The Seahawks’ defense isn’t topping too many people’s list of concerns right now. But as sports — or at least sports chatter — serves as a proper diversion, it does remain a topic of discussion.

And here’s the thing about the Seahawks’ defense: It was pretty awful last year. Meaning if they don’t figure out a way to sign Jadeveon Clowney or someone who rivals his skill set, that D runs the risk of downgrading from awful to downright absent.

Reports surfaced on Saturday saying Seattle might be closer to re-signing Clowney, although those reports are a long way from certain. As Pro Football talk noted, those rumors might have simply been Clowney’s camp attempting to drum up interest from other teams.



The defensive end is apparently frustrated with the lack of big-money offers he’s gotten this free-agency period, which is rough for him but potentially gold for the Seahawks. The team has implied that it would want to keep his salary between $18-20 million per year, a range that seemed a bit too light a couple of months ago.

But whereas the acquisition of Clowney last year felt like a luxury, bringing him back this year feels more like a necessity. Seattle needs a top-tier player on the edge if it wants to compete.

Last year’s 11 wins came in spite of the defense. The game that best demonstrated this was Seattle’s Week 9 victory over the Bucs, where the Seahawks scored 40 but allowed 34.


The looks on the defensive players’ faces in the locker room almost suggested it was a loss, and though there were a couple spectacular defensive performances (see: the win against the 49ers the following week) throughout the season, the D remained a liability for most of the year.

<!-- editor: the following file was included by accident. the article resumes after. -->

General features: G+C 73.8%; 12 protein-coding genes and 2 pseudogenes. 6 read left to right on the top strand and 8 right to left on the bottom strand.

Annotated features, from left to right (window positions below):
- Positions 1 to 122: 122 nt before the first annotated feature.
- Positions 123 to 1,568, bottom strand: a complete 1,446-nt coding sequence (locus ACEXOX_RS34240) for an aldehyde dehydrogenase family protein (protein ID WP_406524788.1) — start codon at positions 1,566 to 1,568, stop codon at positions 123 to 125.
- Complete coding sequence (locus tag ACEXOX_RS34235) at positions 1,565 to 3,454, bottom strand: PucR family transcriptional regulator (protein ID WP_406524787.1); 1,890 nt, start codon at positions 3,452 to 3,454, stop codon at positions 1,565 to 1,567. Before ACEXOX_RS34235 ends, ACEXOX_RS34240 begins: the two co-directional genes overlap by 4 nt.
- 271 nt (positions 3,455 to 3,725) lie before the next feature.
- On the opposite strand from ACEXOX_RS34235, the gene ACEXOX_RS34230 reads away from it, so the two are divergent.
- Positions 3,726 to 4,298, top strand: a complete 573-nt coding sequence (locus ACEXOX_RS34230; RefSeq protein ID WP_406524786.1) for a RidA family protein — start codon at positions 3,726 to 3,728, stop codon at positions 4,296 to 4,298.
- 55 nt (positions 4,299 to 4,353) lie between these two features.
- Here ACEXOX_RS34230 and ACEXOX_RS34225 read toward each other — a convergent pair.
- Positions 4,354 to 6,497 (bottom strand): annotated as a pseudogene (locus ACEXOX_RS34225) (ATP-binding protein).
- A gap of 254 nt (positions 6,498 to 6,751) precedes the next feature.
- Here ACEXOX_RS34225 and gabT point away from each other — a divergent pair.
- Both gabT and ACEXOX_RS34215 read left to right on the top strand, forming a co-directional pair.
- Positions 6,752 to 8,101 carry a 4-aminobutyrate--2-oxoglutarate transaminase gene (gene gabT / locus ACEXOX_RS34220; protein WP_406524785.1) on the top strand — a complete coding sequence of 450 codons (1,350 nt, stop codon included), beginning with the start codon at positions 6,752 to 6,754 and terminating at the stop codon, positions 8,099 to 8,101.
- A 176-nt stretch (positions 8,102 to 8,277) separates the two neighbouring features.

By season’s end, the Seahawks were 26th in total defense and 29th in yards per play. Their 32 takeaways — good for third in the NFL — allowed them to stay competitive, but it wasn’t a sustainable system.

Moreover, when Clowney didn’t play, the Seahawks got crushed by the last-place Cardinals, and they lost to the Rams and Niners when he saw limited action late in the season.

Save for that one-inch loss against San Francisco in Week 16, Seattle won every close regular-season game it played last year.

You can chalk a lot of that up to grit and Russell Wilson’s brilliance, but there is an element of luck that goes with that, too. There could have easily been three or four more L’s for the Hawks in 2019, and most of the blame would have laid with the defense.

Yes, acquiring Bruce Irvin a few days ago helps the cause. The man had 8.5 sacks last year despite missing the first three games of the season, and was among the best pass-rushers in the league in November and December. But Bruce is no Jadeveon in terms of total impact. Seattle’s defense pressured quarterbacks at a rate of 24.6 percent with Clowney on the field last year, and at just 17.5 percent without him.


The other name being thrown out in relation to the Seahawks is former Vikings defensive end Everson Griffen. The 32-year-old is coming off a Pro Bowl season, but with eight sacks last year and 5.5 the year before that, Griffen isn’t the pass-rushing force he was when the NFL Network ranked him one of the top 20 players in the league before the 2018 season.

Clowney seems like the better option, but if the Seahawks let both get away, a mediocre season could be awaiting them.

The thought right now seems to be that Clowney will set the defensive-end market, and that there won’t be much movement at that position before he signs. But there is always the possibility that Griffen goes somewhere first, Clowney decides not to come back to Seattle, and the Seahawks are left with nothing.

So while it seems like Clowney’s lower-than-expected price is good news for the Seahawks, it will be irrelevant news if they aren’t able to capitalize.